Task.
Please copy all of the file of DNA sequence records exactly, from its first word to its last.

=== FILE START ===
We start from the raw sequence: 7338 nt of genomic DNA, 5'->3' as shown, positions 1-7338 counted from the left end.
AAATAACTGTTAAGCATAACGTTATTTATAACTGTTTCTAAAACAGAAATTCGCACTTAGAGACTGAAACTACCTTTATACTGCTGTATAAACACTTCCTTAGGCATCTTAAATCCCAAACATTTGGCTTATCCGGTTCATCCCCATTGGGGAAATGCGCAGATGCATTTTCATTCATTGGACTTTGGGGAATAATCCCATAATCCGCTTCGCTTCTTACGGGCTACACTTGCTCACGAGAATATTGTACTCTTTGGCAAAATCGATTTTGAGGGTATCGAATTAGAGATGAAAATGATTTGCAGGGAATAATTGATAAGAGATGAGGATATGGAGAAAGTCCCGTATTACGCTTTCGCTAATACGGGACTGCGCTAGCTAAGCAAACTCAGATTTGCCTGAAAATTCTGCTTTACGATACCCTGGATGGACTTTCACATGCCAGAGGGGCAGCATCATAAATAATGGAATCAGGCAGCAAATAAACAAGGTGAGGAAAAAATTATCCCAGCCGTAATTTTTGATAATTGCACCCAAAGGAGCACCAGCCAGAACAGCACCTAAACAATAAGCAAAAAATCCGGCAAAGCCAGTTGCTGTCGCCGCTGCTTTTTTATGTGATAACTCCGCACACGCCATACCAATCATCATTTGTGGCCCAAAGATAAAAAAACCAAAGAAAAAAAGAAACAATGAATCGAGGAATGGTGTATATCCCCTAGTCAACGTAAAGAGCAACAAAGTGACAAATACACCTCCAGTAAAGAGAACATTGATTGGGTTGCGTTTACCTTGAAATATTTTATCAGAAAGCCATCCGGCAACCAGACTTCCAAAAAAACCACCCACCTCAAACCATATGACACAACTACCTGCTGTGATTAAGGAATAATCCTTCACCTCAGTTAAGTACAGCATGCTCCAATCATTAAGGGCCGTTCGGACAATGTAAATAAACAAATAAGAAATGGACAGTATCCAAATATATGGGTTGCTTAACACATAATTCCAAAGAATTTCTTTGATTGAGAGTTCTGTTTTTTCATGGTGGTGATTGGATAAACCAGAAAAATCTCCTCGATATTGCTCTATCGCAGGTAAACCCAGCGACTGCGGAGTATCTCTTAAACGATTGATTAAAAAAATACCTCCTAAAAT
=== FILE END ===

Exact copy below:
We start from the raw sequence: 7338 nt of genomic DNA, 5'->3' as shown, positions 1-7338 counted from the left end.
AAATAACTGTTAAGCATAACGTTATTTATAACTGTTTCTAAAACAGAAATTCGCACTTAGAGACTGAAACTACCTTTATACTGCTGTATAAACACTTCCTTAGGCATCTTAAATCCCAAACATTTGGCTTATCCGGTTCATCCCCATTGGGGAAATGCGCAGATGCATTTTCATTCATTGGACTTTGGGGAATAATCCCATAATCCGCTTCGCTTCTTACGGGCTACACTTGCTCACGAGAATATTGTACTCTTTGGCAAAATCGATTTTGAGGGTATCGAATTAGAGATGAAAATGATTTGCAGGGAATAATTGATAAGAGATGAGGATATGGAGAAAGTCCCGTATTACGCTTTCGCTAATACGGGACTGCGCTAGCTAAGCAAACTCAGATTTGCCTGAAAATTCTGCTTTACGATACCCTGGATGGACTTTCACATGCCAGAGGGGCAGCATCATAAATAATGGAATCAGGCAGCAAATAAACAAGGTGAGGAAAAAATTATCCCAGCCGTAATTTTTGATAATTGCACCCAAAGGAGCACCAGCCAGAACAGCACCTAAACAATAAGCAAAAAATCCGGCAAAGCCAGTTGCTGTCGCCGCTGCTTTTTTATGTGATAACTCCGCACACGCCATACCAATCATCATTTGTGGCCCAAAGATAAAAAAACCAAAGAAAAAAAGAAACAATGAATCGAGGAATGGTGTATATCCCCTAGTCAACGTAAAGAGCAACAAAGTGACAAATACACCTCCAGTAAAGAGAACATTGATTGGGTTGCGTTTACCTTGAAATATTTTATCAGAAAGCCATCCGGCAACCAGACTTCCAAAAAAACCACCCACCTCAAACCATATGACACAACTACCTGCTGTGATTAAGGAATAATCCTTCACCTCAGTTAAGTACAGCATGCTCCAATCATTAAGGGCCGTTCGGACAATGTAAATAAACAAATAAGAAATGGACAGTATCCAAATATATGGGTTGCTTAACACATAATTCCAAAGAATTTCTTTGATTGAGAGTTCTGTTTTTTCATGGTGGTGATTGGATAAACCAGAAAAATCTCCTCGATATTGCTCTATCGCAGGTAAACCCAGCGACTGCGGAGTATCTCTTAAACGATTGATTAAAAAAATACCTCCTAAAAT